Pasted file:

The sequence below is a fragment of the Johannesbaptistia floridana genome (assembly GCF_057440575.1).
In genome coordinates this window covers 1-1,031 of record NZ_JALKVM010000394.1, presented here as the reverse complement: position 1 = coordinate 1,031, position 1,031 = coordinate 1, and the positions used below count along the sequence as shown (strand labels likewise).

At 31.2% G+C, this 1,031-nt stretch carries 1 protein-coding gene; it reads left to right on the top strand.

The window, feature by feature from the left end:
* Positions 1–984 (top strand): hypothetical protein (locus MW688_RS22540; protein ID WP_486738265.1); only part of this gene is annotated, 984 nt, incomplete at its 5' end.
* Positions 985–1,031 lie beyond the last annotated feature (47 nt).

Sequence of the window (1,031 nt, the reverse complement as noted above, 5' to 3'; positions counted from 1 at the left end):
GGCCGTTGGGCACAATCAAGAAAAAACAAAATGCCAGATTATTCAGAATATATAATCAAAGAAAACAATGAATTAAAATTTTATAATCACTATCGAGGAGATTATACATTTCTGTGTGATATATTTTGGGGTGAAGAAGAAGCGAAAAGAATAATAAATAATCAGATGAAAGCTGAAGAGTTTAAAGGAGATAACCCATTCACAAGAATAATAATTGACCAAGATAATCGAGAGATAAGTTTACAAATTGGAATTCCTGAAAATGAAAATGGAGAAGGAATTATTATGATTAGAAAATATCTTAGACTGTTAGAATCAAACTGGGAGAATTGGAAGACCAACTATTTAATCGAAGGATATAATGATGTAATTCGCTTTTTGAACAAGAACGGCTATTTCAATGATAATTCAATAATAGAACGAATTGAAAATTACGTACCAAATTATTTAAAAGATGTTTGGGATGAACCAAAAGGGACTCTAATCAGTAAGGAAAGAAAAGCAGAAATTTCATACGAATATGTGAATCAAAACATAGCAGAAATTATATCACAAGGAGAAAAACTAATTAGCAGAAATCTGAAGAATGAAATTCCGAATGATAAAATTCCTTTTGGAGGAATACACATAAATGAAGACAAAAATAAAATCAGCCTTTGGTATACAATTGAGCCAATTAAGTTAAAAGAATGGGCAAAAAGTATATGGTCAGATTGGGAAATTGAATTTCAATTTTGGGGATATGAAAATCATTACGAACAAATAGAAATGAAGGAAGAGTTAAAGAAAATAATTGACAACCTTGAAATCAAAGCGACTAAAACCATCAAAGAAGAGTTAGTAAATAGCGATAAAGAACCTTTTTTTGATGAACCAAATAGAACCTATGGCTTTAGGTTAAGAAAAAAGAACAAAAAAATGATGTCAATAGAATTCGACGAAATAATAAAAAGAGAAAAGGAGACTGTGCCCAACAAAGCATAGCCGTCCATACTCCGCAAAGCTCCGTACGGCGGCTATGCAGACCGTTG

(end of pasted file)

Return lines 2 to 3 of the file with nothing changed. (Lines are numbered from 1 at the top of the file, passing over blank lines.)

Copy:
In genome coordinates this window covers 1-1,031 of record NZ_JALKVM010000394.1, presented here as the reverse complement: position 1 = coordinate 1,031, position 1,031 = coordinate 1, and the positions used below count along the sequence as shown (strand labels likewise).

At 31.2% G+C, this 1,031-nt stretch carries 1 protein-coding gene; it reads left to right on the top strand.